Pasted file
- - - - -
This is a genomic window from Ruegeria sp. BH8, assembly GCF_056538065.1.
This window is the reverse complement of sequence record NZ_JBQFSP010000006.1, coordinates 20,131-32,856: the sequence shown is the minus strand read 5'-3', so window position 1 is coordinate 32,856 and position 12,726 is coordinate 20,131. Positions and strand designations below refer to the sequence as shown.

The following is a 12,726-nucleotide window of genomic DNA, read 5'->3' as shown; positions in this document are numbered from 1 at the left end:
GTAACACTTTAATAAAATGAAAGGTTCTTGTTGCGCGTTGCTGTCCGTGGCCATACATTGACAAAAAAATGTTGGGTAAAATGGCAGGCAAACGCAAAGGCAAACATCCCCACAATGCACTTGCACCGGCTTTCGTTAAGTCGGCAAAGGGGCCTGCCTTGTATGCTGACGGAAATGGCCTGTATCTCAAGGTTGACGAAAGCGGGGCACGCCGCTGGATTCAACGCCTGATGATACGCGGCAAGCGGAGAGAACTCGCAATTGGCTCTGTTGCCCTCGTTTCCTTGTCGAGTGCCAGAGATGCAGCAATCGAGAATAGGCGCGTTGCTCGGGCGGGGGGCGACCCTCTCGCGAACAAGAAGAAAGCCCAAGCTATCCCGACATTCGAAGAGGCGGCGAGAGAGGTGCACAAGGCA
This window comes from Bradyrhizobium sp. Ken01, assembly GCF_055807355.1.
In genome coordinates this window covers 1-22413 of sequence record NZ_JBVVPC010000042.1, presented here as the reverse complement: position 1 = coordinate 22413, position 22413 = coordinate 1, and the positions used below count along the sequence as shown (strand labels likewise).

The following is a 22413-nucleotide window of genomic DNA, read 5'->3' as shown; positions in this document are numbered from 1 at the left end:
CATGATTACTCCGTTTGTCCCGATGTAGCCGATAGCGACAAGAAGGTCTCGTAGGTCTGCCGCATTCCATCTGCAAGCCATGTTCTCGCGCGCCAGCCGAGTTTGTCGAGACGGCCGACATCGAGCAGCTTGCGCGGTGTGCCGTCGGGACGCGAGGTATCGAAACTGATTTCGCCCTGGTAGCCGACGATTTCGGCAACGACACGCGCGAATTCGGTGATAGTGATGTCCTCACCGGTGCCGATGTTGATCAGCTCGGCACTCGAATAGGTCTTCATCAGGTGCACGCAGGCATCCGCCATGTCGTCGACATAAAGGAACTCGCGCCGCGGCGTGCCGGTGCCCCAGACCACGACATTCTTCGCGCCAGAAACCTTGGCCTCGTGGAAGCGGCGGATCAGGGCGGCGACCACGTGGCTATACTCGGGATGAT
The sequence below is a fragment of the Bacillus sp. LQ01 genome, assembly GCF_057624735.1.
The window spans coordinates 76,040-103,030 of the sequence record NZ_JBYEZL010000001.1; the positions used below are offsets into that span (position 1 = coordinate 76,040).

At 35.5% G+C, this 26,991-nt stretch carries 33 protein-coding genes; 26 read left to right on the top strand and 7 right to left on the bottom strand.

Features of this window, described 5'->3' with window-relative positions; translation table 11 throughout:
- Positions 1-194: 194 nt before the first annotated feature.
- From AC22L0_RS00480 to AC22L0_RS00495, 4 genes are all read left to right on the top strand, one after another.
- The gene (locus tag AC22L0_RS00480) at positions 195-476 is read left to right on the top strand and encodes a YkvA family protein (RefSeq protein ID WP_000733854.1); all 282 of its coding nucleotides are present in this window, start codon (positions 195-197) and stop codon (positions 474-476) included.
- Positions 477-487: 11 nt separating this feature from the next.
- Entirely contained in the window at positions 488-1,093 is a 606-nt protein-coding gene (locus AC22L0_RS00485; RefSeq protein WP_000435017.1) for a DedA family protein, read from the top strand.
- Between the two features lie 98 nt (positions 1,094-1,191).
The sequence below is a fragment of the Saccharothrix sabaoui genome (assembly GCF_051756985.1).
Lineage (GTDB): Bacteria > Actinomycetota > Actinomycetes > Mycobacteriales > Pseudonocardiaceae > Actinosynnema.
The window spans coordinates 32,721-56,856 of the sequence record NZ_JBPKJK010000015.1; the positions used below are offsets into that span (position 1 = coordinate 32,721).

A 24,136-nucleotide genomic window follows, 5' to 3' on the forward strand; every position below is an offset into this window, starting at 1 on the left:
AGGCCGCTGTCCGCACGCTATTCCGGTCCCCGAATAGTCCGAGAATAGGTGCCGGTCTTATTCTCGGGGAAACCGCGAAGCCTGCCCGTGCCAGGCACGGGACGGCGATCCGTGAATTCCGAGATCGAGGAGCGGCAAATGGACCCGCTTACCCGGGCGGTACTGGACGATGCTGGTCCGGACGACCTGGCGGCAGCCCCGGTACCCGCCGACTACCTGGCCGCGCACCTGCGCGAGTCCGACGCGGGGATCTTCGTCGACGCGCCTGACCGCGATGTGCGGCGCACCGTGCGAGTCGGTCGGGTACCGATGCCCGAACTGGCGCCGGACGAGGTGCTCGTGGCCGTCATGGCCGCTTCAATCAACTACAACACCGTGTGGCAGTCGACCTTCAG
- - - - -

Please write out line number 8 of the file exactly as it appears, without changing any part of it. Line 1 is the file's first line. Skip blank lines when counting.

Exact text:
CATGATTACTCCGTTTGTCCCGATGTAGCCGATAGCGACAAGAAGGTCTCGTAGGTCTGCCGCATTCCATCTGCAAGCCATGTTCTCGCGCGCCAGCCGAGTTTGTCGAGACGGCCGACATCGAGCAGCTTGCGCGGTGTGCCGTCGGGACGCGAGGTATCGAAACTGATTTCGCCCTGGTAGCCGACGATTTCGGCAACGACACGCGCGAATTCGGTGATAGTGATGTCCTCACCGGTGCCGATGTTGATCAGCTCGGCACTCGAATAGGTCTTCATCAGGTGCACGCAGGCATCCGCCATGTCGTCGACATAAAGGAACTCGCGCCGCGGCGTGCCGGTGCCCCAGACCACGACATTCTTCGCGCCAGAAACCTTGGCCTCGTGGAAGCGGCGGATCAGGGCGGCGACCACGTGGCTATACTCGGGATGAT